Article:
The BBC said today there was "clearly no intention to offend anyone" as a joke by Jonathan Ross on his comeback radio show put him at the centre of a fresh row.
The under-fire presenter appeared to joke about having sex with an 80-year-old woman on his return after a 12-week suspension for broadcasting lewd messages with comedian Russell Brand on BBC's Radio 2.
But the BBC insisted there was no link to any specific individual and that the joke was part of a light-hearted exchange.
Ross, whose live Saturday morning slot on Radio 2 has been covered by Richard Allinson since the presenter was suspended in late October, returned at 10am yesterday with the words: "It's me, back on Radio 2."
Later, after co-presenter Andy Davies mentioned an elderly woman kept kissing and cuddling him while he was carrying out DIY at his Spanish home, Ross joked: "I think you should just, for charity, give her one last night.
"One last night before the grave. Would it kill you?"
A BBC spokesman said: "Regular listeners will be familiar with Jonathan's irreverence and innuendo.
"This light-hearted exchange contained no offensive language, named no individuals and there was clearly no intention to offend anyone.
"Nothing broadcast by the BBC was linked to a specific individual or would allow the public to link these comments to an individual."
Mr Davies himself issued a statement denying that the joke in the show referred to a real individual.
"The story was poetic licence based on the warm and affectionate behaviour experienced in Spanish village life. I did not identify an individual because there isn't one," he said.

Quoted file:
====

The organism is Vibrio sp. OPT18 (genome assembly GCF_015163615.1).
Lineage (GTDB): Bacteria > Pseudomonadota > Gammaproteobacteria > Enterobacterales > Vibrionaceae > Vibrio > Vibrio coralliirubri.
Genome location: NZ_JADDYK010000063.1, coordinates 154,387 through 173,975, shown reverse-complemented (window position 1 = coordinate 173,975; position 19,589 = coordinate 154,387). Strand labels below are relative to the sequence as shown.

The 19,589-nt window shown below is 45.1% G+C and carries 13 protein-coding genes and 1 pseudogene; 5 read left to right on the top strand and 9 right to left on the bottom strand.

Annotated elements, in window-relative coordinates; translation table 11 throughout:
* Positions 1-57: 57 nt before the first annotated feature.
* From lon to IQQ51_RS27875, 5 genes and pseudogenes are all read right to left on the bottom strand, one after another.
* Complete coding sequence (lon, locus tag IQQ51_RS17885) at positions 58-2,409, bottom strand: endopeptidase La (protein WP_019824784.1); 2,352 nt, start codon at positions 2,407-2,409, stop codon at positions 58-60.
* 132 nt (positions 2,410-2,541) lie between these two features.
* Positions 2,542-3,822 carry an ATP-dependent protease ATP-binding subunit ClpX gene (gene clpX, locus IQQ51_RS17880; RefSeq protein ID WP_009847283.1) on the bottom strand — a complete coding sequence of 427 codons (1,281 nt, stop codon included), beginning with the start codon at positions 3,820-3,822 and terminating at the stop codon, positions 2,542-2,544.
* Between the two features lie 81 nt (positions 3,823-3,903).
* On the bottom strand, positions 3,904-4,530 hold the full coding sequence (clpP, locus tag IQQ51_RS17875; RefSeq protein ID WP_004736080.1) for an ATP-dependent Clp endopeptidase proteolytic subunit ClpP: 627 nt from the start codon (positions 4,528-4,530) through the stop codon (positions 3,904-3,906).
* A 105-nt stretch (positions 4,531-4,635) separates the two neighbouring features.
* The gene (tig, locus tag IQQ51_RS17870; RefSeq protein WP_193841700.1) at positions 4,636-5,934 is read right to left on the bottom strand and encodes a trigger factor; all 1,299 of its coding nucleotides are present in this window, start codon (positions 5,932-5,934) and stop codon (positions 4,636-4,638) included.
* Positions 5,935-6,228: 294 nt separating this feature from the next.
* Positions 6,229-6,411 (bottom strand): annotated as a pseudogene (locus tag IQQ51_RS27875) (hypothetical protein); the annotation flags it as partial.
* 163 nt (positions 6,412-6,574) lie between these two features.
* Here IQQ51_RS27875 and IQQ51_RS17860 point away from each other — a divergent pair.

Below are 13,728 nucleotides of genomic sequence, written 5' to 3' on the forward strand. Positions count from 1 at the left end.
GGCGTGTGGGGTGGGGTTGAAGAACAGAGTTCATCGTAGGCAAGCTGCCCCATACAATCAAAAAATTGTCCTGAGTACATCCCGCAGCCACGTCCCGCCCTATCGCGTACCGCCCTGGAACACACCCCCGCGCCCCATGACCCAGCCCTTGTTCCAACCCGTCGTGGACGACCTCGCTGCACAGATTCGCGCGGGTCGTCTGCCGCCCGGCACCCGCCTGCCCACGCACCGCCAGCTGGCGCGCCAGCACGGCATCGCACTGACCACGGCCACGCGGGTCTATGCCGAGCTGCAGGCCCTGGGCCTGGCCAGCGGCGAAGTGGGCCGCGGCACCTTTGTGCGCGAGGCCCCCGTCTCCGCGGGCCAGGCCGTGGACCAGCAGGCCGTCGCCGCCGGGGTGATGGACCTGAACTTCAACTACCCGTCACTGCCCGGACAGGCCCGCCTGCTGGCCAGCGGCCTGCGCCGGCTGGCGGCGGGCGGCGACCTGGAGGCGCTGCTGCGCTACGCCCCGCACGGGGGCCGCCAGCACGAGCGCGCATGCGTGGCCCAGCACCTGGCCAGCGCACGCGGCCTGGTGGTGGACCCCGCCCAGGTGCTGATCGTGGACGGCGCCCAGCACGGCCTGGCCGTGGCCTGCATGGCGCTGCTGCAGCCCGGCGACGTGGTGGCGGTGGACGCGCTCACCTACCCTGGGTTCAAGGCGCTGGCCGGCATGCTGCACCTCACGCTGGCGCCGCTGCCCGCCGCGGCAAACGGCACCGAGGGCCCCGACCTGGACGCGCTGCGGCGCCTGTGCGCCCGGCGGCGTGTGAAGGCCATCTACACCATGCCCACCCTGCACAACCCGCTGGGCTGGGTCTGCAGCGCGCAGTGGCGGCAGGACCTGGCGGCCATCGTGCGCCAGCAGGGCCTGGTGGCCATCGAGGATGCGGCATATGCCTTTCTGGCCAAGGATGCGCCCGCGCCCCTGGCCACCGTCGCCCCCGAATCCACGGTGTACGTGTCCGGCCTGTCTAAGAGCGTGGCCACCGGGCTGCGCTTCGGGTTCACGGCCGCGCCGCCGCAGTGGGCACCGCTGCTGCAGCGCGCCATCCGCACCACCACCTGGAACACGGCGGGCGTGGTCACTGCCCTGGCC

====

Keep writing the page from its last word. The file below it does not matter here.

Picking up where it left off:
The BBC said it had received three complaints over the exchange.
Conservative MP David Davies called for Ross to be replaced.
"On Radio 2 you don't expect X-rated references to sex - and especially sex with an 80-year-old - during the day," he told the News of the World.
"He should have gone ages ago. There's no way this man should be on the air. He needs to be replaced now.
"It's obscene, especially given the amount of money Ross is being paid. It could also be highly offensive to this woman if she's a real person."
Former Home Secretary David Blunkett also called for Ross to donate some of his pay to charity.
In a statement issued to the News of the World, Ross said: "It was a spontaneous, light-hearted remark made in response to an anecdote set in Spain, where no-one was named or ever likely to hear the broadcast.
"As far as I was concerned, the story may even have been apocryphal or exaggerated for comedic purposes, as is common practice on radio and comedy shows around the country.
"Absolutely no offence to any individual was intended and, if the media wasn't hell bent on stirring up controversy, I'm sure none would be taken."Reuse content